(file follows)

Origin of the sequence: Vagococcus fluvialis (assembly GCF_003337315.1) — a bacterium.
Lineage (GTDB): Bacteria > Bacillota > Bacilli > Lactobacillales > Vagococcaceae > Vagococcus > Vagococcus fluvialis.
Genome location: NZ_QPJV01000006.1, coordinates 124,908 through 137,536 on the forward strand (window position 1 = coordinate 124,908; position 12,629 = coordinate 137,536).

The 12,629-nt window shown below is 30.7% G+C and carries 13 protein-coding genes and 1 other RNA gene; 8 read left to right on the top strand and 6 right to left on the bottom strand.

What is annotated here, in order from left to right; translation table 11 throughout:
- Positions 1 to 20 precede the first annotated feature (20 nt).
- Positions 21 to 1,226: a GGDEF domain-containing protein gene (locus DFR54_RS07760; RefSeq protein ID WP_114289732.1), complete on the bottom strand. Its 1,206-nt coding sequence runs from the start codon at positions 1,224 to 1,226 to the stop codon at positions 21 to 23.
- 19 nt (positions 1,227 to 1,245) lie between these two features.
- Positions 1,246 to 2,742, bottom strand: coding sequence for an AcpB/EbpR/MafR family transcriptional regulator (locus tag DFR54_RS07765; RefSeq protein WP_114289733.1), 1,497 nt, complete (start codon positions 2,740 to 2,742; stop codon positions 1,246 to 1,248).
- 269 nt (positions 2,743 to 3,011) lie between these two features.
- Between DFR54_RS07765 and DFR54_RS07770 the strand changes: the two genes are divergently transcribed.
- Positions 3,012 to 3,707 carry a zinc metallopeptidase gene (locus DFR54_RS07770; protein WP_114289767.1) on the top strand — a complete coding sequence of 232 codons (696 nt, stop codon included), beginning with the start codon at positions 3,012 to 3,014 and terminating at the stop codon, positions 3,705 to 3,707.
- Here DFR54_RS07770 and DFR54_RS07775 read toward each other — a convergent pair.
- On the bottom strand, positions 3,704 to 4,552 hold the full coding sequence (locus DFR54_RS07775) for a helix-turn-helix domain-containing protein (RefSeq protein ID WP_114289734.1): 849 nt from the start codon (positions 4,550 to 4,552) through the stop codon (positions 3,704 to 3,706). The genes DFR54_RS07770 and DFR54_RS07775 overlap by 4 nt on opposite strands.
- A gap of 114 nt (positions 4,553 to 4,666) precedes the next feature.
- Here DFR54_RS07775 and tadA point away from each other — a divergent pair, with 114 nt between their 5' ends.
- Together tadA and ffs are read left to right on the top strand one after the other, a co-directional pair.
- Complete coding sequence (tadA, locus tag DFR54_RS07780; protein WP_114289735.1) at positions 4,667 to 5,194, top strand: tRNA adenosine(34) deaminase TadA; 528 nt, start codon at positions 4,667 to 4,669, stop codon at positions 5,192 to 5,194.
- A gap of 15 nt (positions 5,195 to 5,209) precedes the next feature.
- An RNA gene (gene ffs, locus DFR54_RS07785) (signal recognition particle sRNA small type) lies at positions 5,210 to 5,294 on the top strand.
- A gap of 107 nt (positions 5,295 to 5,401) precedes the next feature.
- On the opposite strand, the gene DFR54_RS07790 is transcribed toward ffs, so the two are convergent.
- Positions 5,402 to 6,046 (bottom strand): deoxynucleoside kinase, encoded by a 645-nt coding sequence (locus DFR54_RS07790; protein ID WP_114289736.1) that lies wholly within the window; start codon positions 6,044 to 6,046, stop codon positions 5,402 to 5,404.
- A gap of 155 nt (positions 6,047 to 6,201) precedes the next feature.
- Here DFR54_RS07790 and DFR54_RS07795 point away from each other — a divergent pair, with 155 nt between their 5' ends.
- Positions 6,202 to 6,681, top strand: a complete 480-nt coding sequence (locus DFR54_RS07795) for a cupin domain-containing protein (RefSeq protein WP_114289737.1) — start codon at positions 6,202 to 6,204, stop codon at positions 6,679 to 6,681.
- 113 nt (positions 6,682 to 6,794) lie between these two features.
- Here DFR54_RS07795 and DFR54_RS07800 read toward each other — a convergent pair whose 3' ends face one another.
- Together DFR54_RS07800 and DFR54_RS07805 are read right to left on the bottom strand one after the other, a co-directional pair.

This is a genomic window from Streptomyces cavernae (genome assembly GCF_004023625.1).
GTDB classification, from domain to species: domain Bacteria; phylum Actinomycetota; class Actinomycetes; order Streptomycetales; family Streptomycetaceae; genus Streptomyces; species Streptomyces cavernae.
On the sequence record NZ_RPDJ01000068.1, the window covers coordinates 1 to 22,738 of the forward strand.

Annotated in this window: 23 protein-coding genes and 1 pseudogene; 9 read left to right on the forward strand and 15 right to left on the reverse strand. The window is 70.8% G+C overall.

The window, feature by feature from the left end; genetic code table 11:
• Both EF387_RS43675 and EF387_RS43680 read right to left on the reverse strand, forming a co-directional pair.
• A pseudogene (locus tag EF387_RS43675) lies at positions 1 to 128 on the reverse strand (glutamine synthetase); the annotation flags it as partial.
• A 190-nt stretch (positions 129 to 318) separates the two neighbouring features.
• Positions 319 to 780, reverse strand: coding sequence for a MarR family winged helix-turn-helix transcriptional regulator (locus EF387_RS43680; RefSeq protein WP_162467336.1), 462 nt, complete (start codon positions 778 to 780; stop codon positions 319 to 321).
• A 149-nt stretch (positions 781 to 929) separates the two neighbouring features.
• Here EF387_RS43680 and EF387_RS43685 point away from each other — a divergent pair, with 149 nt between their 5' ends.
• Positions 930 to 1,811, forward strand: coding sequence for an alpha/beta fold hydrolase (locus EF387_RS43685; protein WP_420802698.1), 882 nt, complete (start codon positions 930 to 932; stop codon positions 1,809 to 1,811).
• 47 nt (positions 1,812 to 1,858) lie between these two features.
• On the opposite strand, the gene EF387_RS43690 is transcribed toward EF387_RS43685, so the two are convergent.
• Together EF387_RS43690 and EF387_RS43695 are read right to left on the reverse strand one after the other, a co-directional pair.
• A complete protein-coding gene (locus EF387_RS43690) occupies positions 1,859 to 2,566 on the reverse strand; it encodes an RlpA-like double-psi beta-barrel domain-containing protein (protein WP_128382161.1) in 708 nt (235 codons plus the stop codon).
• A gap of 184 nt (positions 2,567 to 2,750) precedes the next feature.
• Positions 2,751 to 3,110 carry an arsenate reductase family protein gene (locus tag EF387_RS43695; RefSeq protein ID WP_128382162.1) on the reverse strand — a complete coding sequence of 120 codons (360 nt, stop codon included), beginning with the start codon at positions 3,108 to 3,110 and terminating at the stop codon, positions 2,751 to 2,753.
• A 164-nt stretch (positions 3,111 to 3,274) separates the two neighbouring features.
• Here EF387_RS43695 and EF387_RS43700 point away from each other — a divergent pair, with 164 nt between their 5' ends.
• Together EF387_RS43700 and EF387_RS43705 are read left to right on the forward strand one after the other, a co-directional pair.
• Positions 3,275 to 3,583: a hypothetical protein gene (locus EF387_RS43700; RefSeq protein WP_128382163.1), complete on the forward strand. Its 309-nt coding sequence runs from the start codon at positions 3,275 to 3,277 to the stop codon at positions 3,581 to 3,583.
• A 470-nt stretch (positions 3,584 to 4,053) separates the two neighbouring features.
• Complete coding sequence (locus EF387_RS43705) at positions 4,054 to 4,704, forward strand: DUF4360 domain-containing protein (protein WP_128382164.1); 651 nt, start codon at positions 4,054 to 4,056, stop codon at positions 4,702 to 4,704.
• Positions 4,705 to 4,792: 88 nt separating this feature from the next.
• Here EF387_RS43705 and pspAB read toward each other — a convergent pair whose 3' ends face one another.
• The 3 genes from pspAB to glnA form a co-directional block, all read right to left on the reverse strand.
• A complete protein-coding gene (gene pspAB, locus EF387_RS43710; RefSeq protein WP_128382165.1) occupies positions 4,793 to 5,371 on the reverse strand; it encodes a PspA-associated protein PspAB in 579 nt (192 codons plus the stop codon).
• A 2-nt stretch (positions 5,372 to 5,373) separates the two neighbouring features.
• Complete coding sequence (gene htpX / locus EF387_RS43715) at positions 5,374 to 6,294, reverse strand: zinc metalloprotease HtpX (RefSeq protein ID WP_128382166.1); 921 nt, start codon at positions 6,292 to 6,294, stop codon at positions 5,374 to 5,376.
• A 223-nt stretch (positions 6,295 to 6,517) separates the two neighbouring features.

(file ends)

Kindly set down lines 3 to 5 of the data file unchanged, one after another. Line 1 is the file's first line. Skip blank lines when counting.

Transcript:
Genome location: NZ_QPJV01000006.1, coordinates 124,908 through 137,536 on the forward strand (window position 1 = coordinate 124,908; position 12,629 = coordinate 137,536).

The 12,629-nt window shown below is 30.7% G+C and carries 13 protein-coding genes and 1 other RNA gene; 8 read left to right on the top strand and 6 right to left on the bottom strand.

What is annotated here, in order from left to right; translation table 11 throughout: